It was right around 3 a.m. on October 28 when the phone rang in my dorm room. "They're calling all of us to the sorority house. It's an emergency," the voice on the other end of the line said. I honestly, to this day, can't recall who called me or any of the details of what was said in the hours after that. But, I can tell you what I learned, what's been written in the papers, and what friends shared. And I can tell you how it impacted my world view, how I advise friends, and what I do in my work with clients.
It was 1988. Articles, classes and workshops about teen dating violence and relationships weren't a "thing." Facebook didn't exist. The hashtag #ThatsNotLove meant absolutely nothing (http://www.cnn.com/2016/02/24/health/teen-dating-abuse-thatsnotlove-one-love-foundation/). I was in college. Guys were either nice or not nice... there wasn't a lot of nuance or discussion around the psychological profiles of other students. We didn't talk about "emotional or psychological abuse," "controlling relationships," and certainly not "narcissistic abuse." We just dated someone. Or we broke up with them.
In this case, that choice meant life... or death.
Marie Pompilio was just 18, a freshman at Northwestern University, the college I had already attended for more than 2 years. She and my little sister had recently joined the sorority to which I belonged. Peter Weber, Marie's 20-year-old boyfriend of 8 months, was an honors student, studying engineering at the University of Illinois, Chicago. According to many reports, he had been demanding of Marie's time and was very jealous of anything that took her away from him. Marie just wanted to dedicate more of her energy to her new school and new friends.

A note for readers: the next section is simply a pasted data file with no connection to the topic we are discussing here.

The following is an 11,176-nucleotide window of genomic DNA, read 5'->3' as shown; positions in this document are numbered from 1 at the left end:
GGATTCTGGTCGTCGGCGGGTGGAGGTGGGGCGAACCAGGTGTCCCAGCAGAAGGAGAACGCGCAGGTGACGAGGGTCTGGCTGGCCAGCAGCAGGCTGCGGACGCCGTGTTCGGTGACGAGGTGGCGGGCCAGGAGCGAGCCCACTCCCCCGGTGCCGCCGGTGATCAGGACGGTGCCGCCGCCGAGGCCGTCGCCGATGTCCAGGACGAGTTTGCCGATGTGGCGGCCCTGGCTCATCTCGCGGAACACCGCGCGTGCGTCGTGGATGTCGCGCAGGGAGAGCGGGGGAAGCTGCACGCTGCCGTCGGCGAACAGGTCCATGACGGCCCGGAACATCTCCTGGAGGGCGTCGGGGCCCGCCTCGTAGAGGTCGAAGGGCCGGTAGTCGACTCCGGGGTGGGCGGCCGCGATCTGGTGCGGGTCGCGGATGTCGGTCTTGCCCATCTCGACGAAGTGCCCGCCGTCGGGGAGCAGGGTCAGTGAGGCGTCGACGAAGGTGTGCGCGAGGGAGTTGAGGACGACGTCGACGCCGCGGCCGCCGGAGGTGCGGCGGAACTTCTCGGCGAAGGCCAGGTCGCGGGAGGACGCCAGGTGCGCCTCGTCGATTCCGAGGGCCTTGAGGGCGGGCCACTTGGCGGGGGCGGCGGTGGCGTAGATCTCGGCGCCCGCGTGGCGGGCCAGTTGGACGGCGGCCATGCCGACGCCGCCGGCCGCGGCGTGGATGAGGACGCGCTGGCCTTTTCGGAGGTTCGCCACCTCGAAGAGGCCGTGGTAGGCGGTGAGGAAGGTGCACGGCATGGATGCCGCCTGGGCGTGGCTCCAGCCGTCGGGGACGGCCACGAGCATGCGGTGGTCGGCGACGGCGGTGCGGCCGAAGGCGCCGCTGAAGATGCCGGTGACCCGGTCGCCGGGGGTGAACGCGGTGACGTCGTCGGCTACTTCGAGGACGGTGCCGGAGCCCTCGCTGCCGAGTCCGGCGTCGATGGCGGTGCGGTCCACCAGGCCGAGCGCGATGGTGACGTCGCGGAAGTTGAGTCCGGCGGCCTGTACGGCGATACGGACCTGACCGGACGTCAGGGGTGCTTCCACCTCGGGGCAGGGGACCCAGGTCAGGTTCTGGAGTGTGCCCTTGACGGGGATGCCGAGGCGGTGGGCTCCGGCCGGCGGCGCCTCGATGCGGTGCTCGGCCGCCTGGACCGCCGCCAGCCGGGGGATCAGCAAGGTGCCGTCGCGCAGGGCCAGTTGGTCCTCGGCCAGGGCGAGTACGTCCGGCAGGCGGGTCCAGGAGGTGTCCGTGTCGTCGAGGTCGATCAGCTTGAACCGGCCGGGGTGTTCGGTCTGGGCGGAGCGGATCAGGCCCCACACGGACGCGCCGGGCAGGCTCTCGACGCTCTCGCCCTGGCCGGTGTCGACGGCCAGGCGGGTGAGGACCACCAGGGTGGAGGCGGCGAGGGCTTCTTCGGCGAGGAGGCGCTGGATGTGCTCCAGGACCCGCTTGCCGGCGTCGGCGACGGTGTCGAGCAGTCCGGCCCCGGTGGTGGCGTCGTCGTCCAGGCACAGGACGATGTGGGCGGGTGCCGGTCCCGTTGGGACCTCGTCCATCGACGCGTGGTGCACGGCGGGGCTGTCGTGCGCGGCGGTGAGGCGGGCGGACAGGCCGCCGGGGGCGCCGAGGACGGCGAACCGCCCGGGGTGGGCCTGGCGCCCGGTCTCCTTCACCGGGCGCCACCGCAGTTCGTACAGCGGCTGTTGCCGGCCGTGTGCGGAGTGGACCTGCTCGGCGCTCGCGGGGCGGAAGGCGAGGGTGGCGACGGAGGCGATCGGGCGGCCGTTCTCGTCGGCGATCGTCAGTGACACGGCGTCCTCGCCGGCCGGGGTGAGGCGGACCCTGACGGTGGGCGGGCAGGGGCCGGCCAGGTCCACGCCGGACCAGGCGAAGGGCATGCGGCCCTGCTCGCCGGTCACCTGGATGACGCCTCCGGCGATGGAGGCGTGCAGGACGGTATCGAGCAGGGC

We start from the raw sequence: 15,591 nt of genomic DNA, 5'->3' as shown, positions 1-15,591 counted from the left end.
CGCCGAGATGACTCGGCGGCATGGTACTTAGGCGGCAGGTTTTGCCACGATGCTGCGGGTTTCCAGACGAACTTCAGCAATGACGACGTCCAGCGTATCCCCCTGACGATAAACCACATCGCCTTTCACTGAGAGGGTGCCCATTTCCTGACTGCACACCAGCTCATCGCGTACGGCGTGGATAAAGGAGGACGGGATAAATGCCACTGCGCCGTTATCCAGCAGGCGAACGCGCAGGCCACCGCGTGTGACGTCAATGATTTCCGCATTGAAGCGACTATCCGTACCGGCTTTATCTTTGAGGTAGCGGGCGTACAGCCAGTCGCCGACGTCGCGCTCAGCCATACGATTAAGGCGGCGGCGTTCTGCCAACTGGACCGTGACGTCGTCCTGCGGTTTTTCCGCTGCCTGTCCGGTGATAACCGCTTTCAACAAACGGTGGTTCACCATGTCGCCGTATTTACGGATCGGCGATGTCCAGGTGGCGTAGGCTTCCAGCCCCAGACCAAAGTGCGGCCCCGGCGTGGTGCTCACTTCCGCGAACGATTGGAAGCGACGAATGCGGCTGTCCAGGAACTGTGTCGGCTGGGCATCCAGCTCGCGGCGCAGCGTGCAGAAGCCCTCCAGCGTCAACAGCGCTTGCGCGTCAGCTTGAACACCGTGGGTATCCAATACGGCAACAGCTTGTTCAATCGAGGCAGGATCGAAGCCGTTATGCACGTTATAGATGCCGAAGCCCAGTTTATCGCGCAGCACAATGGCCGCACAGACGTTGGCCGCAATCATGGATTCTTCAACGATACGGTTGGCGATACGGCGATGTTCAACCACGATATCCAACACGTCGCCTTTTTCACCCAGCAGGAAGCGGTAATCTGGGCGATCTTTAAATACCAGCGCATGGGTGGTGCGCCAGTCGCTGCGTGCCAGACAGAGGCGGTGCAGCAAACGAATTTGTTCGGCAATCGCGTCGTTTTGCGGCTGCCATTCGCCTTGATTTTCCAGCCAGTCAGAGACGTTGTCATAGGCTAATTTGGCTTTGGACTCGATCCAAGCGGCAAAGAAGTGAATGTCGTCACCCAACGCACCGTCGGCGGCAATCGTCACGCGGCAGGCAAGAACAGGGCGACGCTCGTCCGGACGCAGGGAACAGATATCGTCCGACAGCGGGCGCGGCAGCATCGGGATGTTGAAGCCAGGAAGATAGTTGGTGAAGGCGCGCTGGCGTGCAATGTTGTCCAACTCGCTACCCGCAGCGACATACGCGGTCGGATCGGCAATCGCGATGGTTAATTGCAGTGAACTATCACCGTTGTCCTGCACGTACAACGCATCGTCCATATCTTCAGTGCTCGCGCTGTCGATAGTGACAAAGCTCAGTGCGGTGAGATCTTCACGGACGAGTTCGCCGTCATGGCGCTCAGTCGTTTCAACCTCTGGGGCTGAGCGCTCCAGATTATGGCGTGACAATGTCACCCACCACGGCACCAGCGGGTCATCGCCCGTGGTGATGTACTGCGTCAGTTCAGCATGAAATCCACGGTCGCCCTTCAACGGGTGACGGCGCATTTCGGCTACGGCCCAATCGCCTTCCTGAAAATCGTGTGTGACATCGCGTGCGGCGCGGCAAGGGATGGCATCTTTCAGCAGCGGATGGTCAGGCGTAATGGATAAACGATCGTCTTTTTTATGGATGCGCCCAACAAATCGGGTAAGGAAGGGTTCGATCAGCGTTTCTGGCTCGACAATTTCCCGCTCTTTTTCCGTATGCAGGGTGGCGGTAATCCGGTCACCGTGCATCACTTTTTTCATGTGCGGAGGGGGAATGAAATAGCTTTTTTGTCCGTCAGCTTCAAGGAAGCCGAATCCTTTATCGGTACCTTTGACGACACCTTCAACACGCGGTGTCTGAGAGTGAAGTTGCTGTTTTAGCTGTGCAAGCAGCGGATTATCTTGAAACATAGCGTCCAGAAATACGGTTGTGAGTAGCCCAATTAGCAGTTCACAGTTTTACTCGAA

Her mother Anne (now deceased) said that Marie had called her the evening before we all got that 3 a.m. call -- around 6:30 on October 27. "She told me Peter was coming over and she was going to break up with him." Friends reported she told them her plans, as well. And that was the last anyone heard from Marie.
The next call Marie's mother "received was later that night from Peter. He said that he'd had an argument with Marie and her keys had fallen from her hand just before she jumped out of his car a couple of blocks from her sorority... Weber returned to Marie's dorm room at 10 p.m. to drop off her keys and surreptitiously gather a ring and other mementos. He told Marie's roommate that Marie would likely be spending the night with a friend." (source: http://articles.chicagotribune.com/1990-10-07/features/9003230492_1_clothing-peter-weber-police-station)
Her mother reported her missing a little after midnight. Weber, in a move that would later astound and horrify everyone, joined the family in the search for her.